Dustin Moskovitz, co-founder of Facebook, gave a great talk today. His talk actually dovetails perfectly with what I wrote last night, that all of these "walled garden" methodologies have got to go. My notes from the talk have been posted up; you'll see them refined into a story at BerryShack and Crackberry soon enough, I'm sure.
I'll dig a bit deeper into his talk later today, but the highlight for me is that Moskovitz knows that as computers get smaller, they'll eat into mobiles. Mobiles will have to become open like computers, or people will start using computers instead of mobiles. As computers miniaturize, that's just going to be a fact of life.
figure 1: this image from Moskovitz's talk shows the nature of the computer world versus the nature of the mobile world. In the mobile world, everything is locked. Carriers try to monetize various kinds of data over their own network, the OS is locked to everyone, and the hardware is similarly locked, which isn't what people really want (witness the energy put into hacking openness into the iPhone). The locked-in aspect of the mobile world is also what leads to people thinking of their mobile phone as jsut a landline that they can take with them wherever they go, instead of a mobile computing device. This is a barrier to smartphone adoption.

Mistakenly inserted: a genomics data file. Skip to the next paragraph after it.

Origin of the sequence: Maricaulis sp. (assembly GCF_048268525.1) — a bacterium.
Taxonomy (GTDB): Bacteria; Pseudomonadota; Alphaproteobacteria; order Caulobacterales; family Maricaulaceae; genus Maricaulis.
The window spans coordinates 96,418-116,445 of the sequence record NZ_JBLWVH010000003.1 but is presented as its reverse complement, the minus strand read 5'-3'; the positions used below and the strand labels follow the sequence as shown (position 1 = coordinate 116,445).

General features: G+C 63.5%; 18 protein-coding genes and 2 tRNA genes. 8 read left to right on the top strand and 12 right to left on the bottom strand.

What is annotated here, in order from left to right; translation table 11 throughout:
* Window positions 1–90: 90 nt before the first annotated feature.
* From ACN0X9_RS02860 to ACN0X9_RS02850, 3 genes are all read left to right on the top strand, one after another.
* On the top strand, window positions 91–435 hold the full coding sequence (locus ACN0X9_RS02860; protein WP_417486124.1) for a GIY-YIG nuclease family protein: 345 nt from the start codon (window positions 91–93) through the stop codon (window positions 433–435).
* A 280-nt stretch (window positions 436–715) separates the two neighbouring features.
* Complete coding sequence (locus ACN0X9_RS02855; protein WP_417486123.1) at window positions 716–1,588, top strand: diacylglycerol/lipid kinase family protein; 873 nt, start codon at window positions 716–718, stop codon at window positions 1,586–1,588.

figure 2: this is Moskovitz's picture that depicts the collision that's going to occur in the mobile world as the computer world miniaturizes to the point where the computer hardware makers can put their software and services onto mobile-sized devices that have full computer power.
p> The other great part is that Moskovitz gave a warning to everyone attending: open up your platform or become obsolete, either by Apple's hand or Google's hand. Pick your poison, really. Both of them are looking to either destroy or warp the industry, and to do it from within.